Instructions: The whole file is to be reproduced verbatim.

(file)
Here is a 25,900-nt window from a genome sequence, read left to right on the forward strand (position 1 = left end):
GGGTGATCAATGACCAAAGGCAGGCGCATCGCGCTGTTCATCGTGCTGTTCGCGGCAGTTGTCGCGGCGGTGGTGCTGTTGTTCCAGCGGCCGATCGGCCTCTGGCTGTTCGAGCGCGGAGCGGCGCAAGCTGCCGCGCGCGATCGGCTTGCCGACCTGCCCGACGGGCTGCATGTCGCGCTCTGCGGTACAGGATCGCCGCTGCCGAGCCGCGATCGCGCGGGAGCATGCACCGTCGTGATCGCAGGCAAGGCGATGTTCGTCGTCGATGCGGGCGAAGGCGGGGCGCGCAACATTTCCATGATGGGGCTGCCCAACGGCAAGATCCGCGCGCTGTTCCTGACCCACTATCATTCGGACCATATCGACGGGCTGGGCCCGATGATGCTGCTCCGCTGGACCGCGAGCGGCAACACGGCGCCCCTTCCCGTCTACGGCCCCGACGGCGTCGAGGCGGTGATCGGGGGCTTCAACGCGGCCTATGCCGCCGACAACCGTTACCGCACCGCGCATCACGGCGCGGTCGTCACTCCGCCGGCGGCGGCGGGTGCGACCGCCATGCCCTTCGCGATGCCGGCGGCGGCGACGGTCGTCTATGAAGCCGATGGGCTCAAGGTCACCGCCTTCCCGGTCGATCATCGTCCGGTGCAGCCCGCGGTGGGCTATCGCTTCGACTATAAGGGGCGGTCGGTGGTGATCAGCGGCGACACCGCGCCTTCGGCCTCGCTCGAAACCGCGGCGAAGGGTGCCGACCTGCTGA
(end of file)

Here is a 25,900-nt window from a genome sequence, read left to right on the forward strand (position 1 = left end):
GGGTGATCAATGACCAAAGGCAGGCGCATCGCGCTGTTCATCGTGCTGTTCGCGGCAGTTGTCGCGGCGGTGGTGCTGTTGTTCCAGCGGCCGATCGGCCTCTGGCTGTTCGAGCGCGGAGCGGCGCAAGCTGCCGCGCGCGATCGGCTTGCCGACCTGCCCGACGGGCTGCATGTCGCGCTCTGCGGTACAGGATCGCCGCTGCCGAGCCGCGATCGCGCGGGAGCATGCACCGTCGTGATCGCAGGCAAGGCGATGTTCGTCGTCGATGCGGGCGAAGGCGGGGCGCGCAACATTTCCATGATGGGGCTGCCCAACGGCAAGATCCGCGCGCTGTTCCTGACCCACTATCATTCGGACCATATCGACGGGCTGGGCCCGATGATGCTGCTCCGCTGGACCGCGAGCGGCAACACGGCGCCCCTTCCCGTCTACGGCCCCGACGGCGTCGAGGCGGTGATCGGGGGCTTCAACGCGGCCTATGCCGCCGACAACCGTTACCGCACCGCGCATCACGGCGCGGTCGTCACTCCGCCGGCGGCGGCGGGTGCGACCGCCATGCCCTTCGCGATGCCGGCGGCGGCGACGGTCGTCTATGAAGCCGATGGGCTCAAGGTCACCGCCTTCCCGGTCGATCATCGTCCGGTGCAGCCCGCGGTGGGCTATCGCTTCGACTATAAGGGGCGGTCGGTGGTGATCAGCGGCGACACCGCGCCTTCGGCCTCGCTCGAAACCGCGGCGAAGGGTGCCGACCTGCTGA